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“Patient-centric”: new strategies to pursue for companies in the healthcare and packaging industry

“Patient-centric”: new strategies to pursue for companies in the healthcare and packaging industry

With the rise of the Internet, patients have better access to information and can therefore compare different treatments and medicines. Moreover, social networks are allowing patients and caregivers to communicate and share their experiences. With more information, more investment and growing communities: patients have become more “smart” in their consumption and are changing the game in the pharmaceutical industry. The effectiveness of the product is no longer the only challenge. Patients now expect low cost, more personalised, better services with better results. Moreover, the advent of the Internet of Things and the growing need for the management of data has given rise to newcomers to the healthcare market: Health IT. The major historic players in pharmacy and biotechnologies only have a short amount of time to rethink their approach and response to today’s patient expectations.

The pharmaceutical group AstraZeneca has organised workshops with key players to define what the “patient-centric” approach represents. This proposal has been validated by patients from the online community of PatientsLikeMe: 

“ Putting the patient at the heart of an open-ended commitment, respecting human suffering and giving, with empathy, the best experience and the best outcome for this person and their family ”.

This definition places the emphasis on five key criteria: 

  • Including the patient in the related approaches,
  • Sharing the objectives centred around the patient and their family,
  • Allowing patients to take control of their health,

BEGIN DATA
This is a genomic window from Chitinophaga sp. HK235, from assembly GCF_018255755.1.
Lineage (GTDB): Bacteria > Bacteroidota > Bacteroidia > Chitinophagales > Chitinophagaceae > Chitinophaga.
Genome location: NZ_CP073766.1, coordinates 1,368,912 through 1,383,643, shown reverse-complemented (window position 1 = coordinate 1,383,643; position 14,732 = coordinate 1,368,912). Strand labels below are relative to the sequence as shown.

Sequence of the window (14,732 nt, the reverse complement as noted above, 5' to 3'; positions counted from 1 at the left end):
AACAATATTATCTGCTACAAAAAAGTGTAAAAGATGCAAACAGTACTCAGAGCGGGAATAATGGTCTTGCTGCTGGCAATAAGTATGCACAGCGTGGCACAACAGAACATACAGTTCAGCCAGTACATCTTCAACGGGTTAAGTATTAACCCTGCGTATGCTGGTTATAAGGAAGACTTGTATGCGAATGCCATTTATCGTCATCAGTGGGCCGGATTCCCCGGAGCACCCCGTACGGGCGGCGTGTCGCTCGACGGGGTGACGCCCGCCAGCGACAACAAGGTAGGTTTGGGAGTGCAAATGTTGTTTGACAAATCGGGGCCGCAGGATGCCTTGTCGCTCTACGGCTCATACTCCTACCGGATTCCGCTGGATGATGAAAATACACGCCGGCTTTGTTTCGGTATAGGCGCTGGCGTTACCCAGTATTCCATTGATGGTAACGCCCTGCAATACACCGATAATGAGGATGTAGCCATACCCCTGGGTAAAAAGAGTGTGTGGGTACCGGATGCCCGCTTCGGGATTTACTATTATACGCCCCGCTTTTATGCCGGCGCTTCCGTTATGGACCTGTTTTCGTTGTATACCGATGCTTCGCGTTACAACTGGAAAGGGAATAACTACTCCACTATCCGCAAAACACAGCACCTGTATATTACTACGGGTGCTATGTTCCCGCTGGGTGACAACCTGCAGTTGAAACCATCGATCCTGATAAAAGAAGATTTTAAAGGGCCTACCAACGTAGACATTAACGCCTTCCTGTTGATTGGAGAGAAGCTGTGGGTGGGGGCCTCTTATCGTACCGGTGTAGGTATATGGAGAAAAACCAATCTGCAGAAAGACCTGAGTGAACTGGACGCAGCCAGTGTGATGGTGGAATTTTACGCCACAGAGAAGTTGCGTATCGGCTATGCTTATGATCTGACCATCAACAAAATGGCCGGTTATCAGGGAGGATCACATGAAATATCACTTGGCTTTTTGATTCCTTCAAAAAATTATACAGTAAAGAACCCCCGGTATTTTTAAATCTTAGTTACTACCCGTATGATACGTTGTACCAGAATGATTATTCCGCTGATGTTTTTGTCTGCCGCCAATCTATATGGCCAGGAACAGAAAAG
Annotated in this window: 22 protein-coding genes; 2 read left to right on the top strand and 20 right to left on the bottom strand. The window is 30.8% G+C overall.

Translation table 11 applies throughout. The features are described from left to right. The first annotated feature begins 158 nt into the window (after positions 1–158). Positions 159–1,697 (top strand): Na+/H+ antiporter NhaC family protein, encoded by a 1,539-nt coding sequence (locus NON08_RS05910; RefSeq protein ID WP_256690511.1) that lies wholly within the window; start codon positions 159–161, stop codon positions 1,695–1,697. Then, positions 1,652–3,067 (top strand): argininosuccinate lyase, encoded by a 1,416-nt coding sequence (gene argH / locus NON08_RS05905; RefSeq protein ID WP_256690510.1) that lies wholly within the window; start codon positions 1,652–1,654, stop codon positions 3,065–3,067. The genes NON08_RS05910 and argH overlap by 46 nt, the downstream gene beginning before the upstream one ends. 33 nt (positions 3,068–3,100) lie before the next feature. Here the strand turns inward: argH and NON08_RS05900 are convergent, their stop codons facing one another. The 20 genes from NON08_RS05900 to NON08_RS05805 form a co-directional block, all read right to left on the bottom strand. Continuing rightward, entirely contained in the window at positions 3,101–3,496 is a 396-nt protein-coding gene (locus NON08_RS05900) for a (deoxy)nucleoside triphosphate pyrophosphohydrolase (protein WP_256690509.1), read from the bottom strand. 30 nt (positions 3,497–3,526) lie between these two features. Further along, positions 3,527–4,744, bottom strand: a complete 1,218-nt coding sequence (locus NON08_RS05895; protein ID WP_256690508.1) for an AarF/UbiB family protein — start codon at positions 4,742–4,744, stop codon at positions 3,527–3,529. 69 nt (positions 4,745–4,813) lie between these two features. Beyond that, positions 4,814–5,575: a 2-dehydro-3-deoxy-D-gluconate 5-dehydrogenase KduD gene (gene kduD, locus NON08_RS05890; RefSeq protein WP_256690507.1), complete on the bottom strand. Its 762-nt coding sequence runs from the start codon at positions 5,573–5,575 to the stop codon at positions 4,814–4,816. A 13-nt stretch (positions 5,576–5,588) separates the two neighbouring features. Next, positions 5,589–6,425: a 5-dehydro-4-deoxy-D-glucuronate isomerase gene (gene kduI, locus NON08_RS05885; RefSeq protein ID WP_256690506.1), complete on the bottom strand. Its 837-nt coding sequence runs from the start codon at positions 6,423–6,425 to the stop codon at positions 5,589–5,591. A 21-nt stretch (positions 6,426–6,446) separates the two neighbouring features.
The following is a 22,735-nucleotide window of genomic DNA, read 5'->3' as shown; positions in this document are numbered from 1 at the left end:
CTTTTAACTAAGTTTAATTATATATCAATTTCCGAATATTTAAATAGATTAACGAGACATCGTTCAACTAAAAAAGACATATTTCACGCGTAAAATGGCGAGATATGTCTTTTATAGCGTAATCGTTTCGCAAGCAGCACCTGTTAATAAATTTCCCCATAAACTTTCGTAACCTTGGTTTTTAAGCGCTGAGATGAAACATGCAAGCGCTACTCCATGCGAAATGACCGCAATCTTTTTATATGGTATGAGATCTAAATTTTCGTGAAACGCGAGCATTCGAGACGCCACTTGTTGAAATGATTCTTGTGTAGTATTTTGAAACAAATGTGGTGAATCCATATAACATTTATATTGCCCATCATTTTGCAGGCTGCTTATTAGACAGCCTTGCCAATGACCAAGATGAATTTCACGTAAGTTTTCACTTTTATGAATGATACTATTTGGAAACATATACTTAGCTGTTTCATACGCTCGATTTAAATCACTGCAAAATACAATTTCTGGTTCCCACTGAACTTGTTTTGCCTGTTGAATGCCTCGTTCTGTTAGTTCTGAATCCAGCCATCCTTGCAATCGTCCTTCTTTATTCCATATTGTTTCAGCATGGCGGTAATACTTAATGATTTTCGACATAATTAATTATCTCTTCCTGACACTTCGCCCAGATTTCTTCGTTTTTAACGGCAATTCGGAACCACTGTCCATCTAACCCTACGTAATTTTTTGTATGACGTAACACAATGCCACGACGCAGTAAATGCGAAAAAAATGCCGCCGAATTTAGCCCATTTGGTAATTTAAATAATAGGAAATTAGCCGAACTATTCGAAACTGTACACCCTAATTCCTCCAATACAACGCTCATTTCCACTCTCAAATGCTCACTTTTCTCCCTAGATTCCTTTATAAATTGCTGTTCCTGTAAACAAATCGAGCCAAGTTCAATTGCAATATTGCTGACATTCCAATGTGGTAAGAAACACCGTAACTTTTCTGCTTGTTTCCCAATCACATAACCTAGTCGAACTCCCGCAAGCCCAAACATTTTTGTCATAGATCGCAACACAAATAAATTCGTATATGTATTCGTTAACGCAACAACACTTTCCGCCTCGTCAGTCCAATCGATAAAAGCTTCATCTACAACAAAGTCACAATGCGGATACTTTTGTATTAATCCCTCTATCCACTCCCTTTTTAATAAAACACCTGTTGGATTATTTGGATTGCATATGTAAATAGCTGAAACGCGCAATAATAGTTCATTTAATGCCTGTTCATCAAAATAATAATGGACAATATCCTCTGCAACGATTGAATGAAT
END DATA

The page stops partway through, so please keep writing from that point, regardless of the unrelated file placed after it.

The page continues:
• Working in a respectful and open way, 
  • Working hand in hand, as partners.


The aim is to provide a better therapeutic approach as a result of the understanding of the patient with an experience and optimal results for patients and their family.


The patient: from passive recipient to active partner

  • Emergence of the patient role

    For a long time the patient was a passive recipient of medical care without being involved in research. It is only since the adoption of the Nuremberg Code in 1947 that the patient had to give their voluntary and informed consent when they are the subject of research.

    Increasing numbers of patients are now active partners in defining and prioritising research. Consequently, the development of drugs has a clear, organised and flexible process, which takes patient feedback much more into account than ever before. Moreover, the FDA now makes sure that the participation of patients is an integral part of the decision-making process: drug development patient consultation programmes (DDPCP), patient representative programmes (PRP), etc. The patient has moved from the status of “subject" to "consumer".

  • Digitalisation and awareness

    Patients and caregivers are more engaged with healthcare providers. Thanks to social networks, they are sharing their experiences with other patients who are looking to exchange information about their case or find out more about the different treatments available.

    59%* of companies have made “patient centricity” an absolute priority in 2018. In this regard, they are implementing strategies of co-creation, studying every patient pathway in depth, better organising care and aiming for smart use of data and connected devices. This is a real challenge for manufacturers of pharmaceutical products.


Breaking the traditional pharmaceutical model

  • Developing a patient-centric culture